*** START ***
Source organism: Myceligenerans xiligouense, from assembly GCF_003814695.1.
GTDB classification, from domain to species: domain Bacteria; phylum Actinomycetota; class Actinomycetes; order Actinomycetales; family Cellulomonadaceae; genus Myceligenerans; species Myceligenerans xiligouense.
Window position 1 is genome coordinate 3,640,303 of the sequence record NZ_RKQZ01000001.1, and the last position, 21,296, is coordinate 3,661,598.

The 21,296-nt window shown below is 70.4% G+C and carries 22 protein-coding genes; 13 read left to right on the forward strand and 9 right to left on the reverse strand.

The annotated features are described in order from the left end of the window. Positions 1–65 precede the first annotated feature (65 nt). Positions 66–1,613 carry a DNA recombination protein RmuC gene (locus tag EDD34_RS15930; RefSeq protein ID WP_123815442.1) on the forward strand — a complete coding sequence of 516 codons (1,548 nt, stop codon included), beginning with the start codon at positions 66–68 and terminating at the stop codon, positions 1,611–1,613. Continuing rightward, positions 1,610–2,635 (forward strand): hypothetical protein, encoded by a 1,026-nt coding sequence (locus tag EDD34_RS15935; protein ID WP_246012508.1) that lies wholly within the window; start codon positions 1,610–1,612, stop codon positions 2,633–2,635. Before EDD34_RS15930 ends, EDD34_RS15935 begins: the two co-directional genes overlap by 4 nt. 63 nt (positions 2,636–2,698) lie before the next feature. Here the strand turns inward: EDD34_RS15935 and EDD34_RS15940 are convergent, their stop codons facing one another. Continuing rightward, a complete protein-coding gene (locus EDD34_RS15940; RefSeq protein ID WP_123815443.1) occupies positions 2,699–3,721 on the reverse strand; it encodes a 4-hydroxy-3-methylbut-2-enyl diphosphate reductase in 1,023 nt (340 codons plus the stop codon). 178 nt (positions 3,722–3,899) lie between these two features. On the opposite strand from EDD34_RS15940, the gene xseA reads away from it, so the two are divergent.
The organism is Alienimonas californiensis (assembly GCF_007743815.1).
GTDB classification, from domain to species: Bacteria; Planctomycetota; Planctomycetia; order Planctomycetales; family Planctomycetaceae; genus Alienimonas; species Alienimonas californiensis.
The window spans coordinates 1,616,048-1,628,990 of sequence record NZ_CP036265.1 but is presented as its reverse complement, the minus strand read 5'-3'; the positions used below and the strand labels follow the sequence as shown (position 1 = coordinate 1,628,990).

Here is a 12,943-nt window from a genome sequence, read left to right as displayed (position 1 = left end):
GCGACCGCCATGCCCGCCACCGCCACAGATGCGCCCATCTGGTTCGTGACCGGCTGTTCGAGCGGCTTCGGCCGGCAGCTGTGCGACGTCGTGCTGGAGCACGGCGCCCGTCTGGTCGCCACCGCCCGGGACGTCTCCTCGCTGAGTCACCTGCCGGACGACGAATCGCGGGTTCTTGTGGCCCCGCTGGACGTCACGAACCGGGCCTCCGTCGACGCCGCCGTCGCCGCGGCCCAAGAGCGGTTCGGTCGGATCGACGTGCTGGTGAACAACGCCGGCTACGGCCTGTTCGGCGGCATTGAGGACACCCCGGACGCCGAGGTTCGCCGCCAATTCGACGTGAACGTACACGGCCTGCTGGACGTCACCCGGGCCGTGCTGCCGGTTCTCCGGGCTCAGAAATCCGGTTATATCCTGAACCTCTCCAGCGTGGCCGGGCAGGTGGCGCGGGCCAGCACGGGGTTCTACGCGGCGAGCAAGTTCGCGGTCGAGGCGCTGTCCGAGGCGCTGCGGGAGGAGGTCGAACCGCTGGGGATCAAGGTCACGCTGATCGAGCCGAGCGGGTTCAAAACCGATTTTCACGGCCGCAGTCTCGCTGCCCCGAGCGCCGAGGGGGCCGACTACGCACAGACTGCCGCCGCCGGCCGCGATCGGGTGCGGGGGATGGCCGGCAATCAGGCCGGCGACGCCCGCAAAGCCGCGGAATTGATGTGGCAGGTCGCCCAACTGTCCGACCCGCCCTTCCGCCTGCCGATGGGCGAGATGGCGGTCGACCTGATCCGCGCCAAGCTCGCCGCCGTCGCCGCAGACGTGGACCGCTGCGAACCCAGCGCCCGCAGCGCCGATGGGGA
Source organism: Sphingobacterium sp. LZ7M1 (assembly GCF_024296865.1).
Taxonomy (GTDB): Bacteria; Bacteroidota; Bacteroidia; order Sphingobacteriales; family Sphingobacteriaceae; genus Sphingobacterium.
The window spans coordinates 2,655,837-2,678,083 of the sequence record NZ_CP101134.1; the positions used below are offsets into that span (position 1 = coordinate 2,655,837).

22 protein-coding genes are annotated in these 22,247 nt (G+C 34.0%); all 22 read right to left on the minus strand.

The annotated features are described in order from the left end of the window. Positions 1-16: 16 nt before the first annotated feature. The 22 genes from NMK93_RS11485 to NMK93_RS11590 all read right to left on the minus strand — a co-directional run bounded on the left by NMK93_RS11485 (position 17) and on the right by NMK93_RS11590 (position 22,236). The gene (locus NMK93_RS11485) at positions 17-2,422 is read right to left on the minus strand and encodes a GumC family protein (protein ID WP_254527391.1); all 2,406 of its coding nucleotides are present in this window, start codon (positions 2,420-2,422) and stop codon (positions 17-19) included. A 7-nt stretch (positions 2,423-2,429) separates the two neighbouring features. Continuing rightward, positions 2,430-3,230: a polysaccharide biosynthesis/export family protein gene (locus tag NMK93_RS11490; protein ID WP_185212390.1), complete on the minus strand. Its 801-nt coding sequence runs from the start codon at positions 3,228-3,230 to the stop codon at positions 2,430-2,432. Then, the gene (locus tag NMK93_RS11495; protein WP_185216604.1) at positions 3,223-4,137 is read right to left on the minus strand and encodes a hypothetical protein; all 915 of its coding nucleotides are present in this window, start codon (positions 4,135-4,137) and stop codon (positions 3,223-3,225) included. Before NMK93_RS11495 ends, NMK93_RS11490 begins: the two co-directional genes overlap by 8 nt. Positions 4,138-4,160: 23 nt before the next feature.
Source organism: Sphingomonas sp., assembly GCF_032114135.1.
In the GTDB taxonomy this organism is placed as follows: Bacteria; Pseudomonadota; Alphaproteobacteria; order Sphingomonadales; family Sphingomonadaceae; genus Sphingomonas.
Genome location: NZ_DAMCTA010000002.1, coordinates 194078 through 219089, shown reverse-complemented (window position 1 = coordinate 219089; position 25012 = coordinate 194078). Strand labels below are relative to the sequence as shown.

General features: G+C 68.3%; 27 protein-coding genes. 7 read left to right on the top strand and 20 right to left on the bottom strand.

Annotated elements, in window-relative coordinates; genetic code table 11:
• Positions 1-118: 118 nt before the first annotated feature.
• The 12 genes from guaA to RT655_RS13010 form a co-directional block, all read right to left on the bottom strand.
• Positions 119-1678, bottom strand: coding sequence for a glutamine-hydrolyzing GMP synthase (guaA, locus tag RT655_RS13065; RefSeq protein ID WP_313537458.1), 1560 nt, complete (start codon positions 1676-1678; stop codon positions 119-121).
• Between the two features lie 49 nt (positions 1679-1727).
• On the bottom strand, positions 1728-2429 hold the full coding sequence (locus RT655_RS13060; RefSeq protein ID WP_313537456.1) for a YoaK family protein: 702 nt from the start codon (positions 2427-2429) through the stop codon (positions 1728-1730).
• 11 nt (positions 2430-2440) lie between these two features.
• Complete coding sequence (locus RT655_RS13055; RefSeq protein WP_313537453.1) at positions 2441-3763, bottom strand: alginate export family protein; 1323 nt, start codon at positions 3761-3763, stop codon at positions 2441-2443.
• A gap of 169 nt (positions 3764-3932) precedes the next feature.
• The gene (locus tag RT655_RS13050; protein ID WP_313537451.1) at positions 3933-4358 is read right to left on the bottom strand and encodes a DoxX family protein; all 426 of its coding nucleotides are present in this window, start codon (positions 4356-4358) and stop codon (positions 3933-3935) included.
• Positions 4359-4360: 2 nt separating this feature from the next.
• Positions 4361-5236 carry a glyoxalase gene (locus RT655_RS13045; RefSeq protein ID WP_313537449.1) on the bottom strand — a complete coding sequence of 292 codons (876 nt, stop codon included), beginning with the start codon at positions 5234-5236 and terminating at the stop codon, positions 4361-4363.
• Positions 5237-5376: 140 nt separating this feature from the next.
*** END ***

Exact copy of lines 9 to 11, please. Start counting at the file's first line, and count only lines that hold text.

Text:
Here is a 12,943-nt window from a genome sequence, read left to right as displayed (position 1 = left end):
GCGACCGCCATGCCCGCCACCGCCACAGATGCGCCCATCTGGTTCGTGACCGGCTGTTCGAGCGGCTTCGGCCGGCAGCTGTGCGACGTCGTGCTGGAGCACGGCGCCCGTCTGGTCGCCACCGCCCGGGACGTCTCCTCGCTGAGTCACCTGCCGGACGACGAATCGCGGGTTCTTGTGGCCCCGCTGGACGTCACGAACCGGGCCTCCGTCGACGCCGCCGTCGCCGCGGCCCAAGAGCGGTTCGGTCGGATCGACGTGCTGGTGAACAACGCCGGCTACGGCCTGTTCGGCGGCATTGAGGACACCCCGGACGCCGAGGTTCGCCGCCAATTCGACGTGAACGTACACGGCCTGCTGGACGTCACCCGGGCCGTGCTGCCGGTTCTCCGGGCTCAGAAATCCGGTTATATCCTGAACCTCTCCAGCGTGGCCGGGCAGGTGGCGCGGGCCAGCACGGGGTTCTACGCGGCGAGCAAGTTCGCGGTCGAGGCGCTGTCCGAGGCGCTGCGGGAGGAGGTCGAACCGCTGGGGATCAAGGTCACGCTGATCGAGCCGAGCGGGTTCAAAACCGATTTTCACGGCCGCAGTCTCGCTGCCCCGAGCGCCGAGGGGGCCGACTACGCACAGACTGCCGCCGCCGGCCGCGATCGGGTGCGGGGGATGGCCGGCAATCAGGCCGGCGACGCCCGCAAAGCCGCGGAATTGATGTGGCAGGTCGCCCAACTGTCCGACCCGCCCTTCCGCCTGCCGATGGGCGAGATGGCGGTCGACCTGATCCGCGCCAAGCTCGCCGCCGTCGCCGCAGACGTGGACCGCTGCGAACCCAGCGCCCGCAGCGCCGATGGGGA
Source organism: Sphingobacterium sp. LZ7M1 (assembly GCF_024296865.1).